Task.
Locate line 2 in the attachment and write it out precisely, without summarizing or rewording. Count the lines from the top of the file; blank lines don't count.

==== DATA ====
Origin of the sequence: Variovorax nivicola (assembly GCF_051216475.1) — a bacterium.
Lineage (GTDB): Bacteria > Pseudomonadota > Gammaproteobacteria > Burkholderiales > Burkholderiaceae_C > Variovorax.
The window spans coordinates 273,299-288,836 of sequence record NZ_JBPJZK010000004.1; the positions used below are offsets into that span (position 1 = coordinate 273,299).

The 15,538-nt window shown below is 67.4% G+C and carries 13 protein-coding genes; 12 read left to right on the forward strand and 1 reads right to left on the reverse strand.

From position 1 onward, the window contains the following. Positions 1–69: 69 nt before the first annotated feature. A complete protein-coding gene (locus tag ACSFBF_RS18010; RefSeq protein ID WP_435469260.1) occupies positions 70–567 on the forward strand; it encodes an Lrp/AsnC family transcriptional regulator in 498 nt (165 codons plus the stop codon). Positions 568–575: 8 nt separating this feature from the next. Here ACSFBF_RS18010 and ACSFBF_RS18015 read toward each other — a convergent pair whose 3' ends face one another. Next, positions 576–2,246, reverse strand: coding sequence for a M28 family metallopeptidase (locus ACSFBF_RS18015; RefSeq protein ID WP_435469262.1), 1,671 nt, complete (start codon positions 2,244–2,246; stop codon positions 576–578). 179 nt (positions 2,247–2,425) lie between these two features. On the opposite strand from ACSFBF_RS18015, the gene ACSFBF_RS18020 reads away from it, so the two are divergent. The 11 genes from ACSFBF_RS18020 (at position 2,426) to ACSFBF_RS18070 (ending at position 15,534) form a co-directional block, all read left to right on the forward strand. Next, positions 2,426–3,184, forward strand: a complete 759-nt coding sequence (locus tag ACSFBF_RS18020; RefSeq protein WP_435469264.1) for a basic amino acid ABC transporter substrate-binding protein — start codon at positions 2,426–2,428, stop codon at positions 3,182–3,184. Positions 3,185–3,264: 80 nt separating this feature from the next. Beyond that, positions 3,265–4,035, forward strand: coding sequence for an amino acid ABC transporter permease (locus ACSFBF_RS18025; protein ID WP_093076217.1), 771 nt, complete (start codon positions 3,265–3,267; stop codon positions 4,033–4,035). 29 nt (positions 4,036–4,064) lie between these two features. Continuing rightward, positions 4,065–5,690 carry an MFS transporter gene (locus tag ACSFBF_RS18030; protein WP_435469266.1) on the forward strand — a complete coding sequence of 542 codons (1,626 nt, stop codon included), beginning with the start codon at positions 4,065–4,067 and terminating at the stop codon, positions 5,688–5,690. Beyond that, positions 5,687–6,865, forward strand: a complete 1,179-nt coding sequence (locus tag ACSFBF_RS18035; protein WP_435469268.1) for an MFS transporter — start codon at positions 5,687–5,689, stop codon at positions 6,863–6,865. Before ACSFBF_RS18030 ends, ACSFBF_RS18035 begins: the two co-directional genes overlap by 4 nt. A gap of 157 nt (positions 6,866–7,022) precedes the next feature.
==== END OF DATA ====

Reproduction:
Lineage (GTDB): Bacteria > Pseudomonadota > Gammaproteobacteria > Burkholderiales > Burkholderiaceae_C > Variovorax.